Halloween night is an exciting time for kids. There’s the anticipation, fun of costumes, energy of trekking from house to house, and of course, the candy…all of which have the potential to push bedtime later than we’d like. So, what’s a parent to do?  While we certainly want kids to have fun and enjoy the evening, there are things you can do to make Halloween bedtime a success and still help them good a good night’s rest when the trick or treating is all said and done.

Managing Halloween Bedtime

Start Trick-or-Treating Early

Obvious, I know, but don’t resist the urge to get out there as early as humanly possible. Yes, it might mean that you are catching a few candy givers off-guard, but for the sake of protecting the timing of bedtime as best you can, start early.  You’ll feel less pressure to keep the door-knocking to a minimum and your little ones won’t be engulfed in your sense of urgency either.  Win-win.

Get Ahead of the Game

Taking out a child who has had a nice restorative nap earlier in the day or who had some quiet time carved out for them paves the way for a happier evening for all.  Make day sleep/rest a priority that day, ensure that the previous night’s bedtime was on the earlier side and don’t pack the day with too many festivities.

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Have a Sleep Chat Prior to Trick-or-Treating

Have a plan.  Start time, end time, distance covered, etc.  And then share or discuss this with your little one so that they will know what to expect and that when you call an end to the evening, it is fair and anticipated.  Of course this will be an age-related strategy, but even our toddlers can appreciate that there will be a start and an end and mum/dad will be giving them plenty of notice as the fun draws to a close. (Think “3 more houses and then it’s time to go home”).

For our older ones it’s appropriate to come up with a game plan earlier in the day that involves their feedback.  It’s not a case of handing over control, but allowing them some say to help them feel involved and valued.  This can go a long way in reducing the potential for a mid-evening battle and it also gives you something to fall back on when you feel as though you’re being the bad guy.  Once you’ve got your plan, stick to it.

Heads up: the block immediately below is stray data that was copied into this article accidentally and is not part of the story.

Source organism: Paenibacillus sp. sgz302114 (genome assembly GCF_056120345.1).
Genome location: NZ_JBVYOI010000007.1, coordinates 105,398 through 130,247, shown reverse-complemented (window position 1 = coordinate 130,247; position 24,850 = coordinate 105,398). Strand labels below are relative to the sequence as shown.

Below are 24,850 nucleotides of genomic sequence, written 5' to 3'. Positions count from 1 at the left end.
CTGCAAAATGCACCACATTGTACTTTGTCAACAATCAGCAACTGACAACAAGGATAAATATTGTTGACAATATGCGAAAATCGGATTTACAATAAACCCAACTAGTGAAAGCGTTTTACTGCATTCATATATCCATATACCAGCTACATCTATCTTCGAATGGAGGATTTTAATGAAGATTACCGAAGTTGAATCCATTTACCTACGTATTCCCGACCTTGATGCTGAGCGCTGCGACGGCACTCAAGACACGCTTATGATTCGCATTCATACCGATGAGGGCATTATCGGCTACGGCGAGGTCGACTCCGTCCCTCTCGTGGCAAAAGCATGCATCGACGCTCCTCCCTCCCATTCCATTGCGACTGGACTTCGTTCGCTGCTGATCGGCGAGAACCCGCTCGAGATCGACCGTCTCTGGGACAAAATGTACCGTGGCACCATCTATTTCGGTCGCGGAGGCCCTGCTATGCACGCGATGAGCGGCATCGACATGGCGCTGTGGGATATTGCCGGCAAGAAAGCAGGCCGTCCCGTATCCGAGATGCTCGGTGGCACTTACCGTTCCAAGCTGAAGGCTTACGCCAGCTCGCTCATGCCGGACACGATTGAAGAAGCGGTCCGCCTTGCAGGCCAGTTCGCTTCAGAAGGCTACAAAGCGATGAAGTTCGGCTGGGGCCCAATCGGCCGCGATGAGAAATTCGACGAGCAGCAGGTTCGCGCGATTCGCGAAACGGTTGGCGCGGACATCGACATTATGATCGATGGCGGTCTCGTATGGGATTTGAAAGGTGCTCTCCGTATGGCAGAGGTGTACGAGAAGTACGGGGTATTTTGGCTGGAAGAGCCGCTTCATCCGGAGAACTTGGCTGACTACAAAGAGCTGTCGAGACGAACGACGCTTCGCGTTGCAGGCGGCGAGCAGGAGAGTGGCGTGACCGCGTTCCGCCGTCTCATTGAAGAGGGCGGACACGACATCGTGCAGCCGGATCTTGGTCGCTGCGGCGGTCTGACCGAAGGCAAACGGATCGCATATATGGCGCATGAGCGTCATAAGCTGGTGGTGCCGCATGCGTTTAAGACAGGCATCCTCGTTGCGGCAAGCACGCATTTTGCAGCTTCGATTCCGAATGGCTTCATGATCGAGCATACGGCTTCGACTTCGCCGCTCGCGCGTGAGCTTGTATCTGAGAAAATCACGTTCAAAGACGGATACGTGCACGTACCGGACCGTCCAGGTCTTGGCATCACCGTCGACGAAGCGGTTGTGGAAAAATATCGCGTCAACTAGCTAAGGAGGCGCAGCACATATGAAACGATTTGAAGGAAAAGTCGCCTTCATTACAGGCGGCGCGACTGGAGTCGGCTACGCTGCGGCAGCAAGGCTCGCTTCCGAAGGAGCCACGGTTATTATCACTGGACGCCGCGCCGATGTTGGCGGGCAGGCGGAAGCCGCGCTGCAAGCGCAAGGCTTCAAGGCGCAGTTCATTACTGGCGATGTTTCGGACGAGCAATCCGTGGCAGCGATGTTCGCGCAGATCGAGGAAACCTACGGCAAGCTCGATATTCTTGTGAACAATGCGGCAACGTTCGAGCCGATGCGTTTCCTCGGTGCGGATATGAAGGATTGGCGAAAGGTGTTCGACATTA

Modify Their Bedtime Routine

This might mean skipping bath time.  Have pj’s all ready and waiting.  Their two book bedtime routine should be pre-negotiated down to one.  Curtains already drawn.  You get the idea.  Basically their sleeping environment is as dialed in as possible so that when you walk in the door you can expedite the process without feeling rushed or stressed.  We still want to make time for a calming and comforting bedtime routine, but we want to keep the fuss and length to a minimum.

Anticipate Stalling Tactics

For all of the reasons I detailed above, it’s fair to expect that energized kids might just pull out the stalling cards on this of all nights.  And that’s okay.  But what’s also okay is for you to hold your bedtime routine and settling into sleep expectations firm.  Kind but firm.

Two-tiered Bedtime

Explore the possibility of staggering the trick-or-treating so that your youngest can be dropped at home with one parent/care-giver and the older ones can continue on.  Pushing bedtime for a toddler who is used to the predictability of their routine by 15-30 minutes is doable, pushing that out even further is possible, but extending bedtime beyond an hour of what they are used to can be really tough on them.  Even with the best laid plans above, young children or sleep-sensitive children can only be expected to go so far past their norm before things go quite wrong.  And who can blame them?

Take a Deep Breath

While this is a super fun night for kids, it can be draining for parents.  Little ones thrive on the predictability of routine because they know it’s something that they can rely on and therefore feel comforted by.  So even though this is a one-off night and one that certainly falls into the 80/20 rule of sleep, it can still be challenging.  Take comfort in the fact that tomorrow is a new day and you can get right back on track with naps/quiet time and an earlier bedtime.  And don’t forget, once you’ve conquered that Halloween bedtime, it’s the ideal opportunity to help make their candy bags a little bit lighter. You deserve at least one.  Maybe two.


Written by Good Night Sleep Site Consultant.

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